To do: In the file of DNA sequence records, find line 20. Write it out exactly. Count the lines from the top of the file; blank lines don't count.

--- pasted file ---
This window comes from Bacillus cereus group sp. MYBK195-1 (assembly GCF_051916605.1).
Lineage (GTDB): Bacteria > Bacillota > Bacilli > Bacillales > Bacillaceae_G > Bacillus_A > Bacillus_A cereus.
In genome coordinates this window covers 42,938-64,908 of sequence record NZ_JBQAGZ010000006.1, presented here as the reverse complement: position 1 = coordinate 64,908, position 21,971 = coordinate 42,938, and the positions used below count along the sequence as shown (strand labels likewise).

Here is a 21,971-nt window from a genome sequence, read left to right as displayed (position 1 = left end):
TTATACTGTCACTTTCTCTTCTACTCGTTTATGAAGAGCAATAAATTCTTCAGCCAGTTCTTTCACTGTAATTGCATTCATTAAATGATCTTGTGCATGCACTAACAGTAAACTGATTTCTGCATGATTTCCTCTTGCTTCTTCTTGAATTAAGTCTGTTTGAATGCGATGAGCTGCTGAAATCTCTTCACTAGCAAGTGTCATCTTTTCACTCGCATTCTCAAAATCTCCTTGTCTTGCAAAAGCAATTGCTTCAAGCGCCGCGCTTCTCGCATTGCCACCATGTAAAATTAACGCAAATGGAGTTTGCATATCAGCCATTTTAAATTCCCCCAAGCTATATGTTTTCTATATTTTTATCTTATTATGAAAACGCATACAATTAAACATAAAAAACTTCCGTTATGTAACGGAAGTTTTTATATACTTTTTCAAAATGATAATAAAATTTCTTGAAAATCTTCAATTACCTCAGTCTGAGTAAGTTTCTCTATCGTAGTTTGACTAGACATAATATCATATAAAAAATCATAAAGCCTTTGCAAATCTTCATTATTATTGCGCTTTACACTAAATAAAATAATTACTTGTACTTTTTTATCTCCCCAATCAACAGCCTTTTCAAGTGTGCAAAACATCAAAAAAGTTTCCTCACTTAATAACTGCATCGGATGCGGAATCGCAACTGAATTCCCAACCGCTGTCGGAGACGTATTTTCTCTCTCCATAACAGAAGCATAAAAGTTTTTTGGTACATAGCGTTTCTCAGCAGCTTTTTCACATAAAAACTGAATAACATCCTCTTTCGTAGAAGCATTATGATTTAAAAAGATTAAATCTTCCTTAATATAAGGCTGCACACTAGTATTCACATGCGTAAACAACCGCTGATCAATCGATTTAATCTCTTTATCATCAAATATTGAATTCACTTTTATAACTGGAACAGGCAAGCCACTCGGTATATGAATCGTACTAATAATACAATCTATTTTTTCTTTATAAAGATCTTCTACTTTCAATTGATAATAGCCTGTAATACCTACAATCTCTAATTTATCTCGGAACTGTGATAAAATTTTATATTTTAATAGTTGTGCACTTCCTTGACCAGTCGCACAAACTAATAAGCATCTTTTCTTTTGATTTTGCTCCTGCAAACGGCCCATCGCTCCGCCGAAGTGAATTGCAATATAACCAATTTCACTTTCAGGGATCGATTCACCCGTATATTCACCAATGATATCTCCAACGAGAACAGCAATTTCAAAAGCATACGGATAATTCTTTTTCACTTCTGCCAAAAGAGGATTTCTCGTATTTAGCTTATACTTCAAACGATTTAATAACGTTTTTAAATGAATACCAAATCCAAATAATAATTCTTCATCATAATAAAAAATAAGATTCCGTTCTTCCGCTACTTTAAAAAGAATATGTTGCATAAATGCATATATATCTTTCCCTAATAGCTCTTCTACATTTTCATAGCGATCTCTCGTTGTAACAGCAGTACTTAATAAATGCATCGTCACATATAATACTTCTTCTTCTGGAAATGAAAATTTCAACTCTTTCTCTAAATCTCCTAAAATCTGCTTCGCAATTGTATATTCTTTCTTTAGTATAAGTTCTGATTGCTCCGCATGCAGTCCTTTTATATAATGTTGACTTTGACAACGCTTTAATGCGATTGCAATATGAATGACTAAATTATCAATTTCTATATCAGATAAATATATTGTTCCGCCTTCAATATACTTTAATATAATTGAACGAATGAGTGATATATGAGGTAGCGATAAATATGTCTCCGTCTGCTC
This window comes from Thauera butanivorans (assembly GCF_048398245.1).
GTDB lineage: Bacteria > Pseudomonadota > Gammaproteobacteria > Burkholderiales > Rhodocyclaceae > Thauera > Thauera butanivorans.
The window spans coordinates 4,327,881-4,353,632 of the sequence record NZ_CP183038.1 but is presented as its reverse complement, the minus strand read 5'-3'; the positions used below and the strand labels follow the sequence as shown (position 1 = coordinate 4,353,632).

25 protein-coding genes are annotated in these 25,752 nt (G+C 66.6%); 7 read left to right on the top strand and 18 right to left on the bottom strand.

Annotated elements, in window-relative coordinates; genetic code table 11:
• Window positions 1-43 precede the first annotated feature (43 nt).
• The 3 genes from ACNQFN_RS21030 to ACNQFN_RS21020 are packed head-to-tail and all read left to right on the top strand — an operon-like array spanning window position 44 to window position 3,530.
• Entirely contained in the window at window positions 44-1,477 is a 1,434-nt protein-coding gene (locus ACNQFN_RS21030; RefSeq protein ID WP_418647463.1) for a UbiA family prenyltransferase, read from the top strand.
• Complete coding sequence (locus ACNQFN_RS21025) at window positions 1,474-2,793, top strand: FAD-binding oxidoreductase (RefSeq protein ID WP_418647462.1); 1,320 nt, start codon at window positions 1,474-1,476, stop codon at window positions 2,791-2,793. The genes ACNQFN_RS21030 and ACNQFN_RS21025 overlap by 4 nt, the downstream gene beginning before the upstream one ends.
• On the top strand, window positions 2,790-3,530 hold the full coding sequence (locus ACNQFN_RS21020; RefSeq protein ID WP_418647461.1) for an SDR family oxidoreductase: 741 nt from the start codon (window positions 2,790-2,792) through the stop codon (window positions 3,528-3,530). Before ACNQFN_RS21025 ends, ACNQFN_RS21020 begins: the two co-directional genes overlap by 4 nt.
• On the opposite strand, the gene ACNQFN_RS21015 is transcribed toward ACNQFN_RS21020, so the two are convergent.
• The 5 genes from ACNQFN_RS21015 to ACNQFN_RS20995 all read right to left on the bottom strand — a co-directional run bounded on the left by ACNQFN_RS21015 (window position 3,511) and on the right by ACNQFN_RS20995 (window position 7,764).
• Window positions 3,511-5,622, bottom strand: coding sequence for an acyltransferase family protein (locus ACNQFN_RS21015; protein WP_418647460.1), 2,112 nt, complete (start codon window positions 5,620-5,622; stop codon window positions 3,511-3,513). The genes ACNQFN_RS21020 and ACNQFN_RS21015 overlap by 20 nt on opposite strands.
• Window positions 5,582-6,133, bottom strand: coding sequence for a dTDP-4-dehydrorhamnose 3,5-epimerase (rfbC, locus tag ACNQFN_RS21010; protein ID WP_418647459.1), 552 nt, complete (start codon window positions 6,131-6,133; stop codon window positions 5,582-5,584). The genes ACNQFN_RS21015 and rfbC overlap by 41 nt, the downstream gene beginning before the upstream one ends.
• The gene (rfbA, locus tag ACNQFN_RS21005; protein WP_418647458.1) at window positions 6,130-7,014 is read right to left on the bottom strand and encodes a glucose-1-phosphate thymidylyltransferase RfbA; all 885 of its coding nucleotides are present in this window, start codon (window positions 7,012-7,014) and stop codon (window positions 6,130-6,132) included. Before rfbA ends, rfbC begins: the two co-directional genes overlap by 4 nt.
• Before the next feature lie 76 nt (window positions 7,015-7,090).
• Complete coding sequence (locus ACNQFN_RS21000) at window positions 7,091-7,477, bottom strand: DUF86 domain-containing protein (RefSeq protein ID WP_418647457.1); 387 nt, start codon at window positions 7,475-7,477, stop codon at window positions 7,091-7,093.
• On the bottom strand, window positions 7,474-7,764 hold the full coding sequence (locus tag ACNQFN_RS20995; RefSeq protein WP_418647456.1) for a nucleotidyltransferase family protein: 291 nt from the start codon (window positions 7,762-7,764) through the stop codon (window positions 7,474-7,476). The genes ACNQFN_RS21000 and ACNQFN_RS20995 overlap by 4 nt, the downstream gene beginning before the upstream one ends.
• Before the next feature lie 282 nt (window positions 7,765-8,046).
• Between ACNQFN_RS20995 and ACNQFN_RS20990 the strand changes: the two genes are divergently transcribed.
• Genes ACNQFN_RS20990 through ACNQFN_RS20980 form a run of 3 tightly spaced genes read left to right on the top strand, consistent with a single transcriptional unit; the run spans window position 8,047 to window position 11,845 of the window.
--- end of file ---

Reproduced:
• The gene (rfbA, locus tag ACNQFN_RS21005; protein WP_418647458.1) at window positions 6,130-7,014 is read right to left on the bottom strand and encodes a glucose-1-phosphate thymidylyltransferase RfbA; all 885 of its coding nucleotides are present in this window, start codon (window positions 7,012-7,014) and stop codon (window positions 6,130-6,132) included. Before rfbA ends, rfbC begins: the two co-directional genes overlap by 4 nt.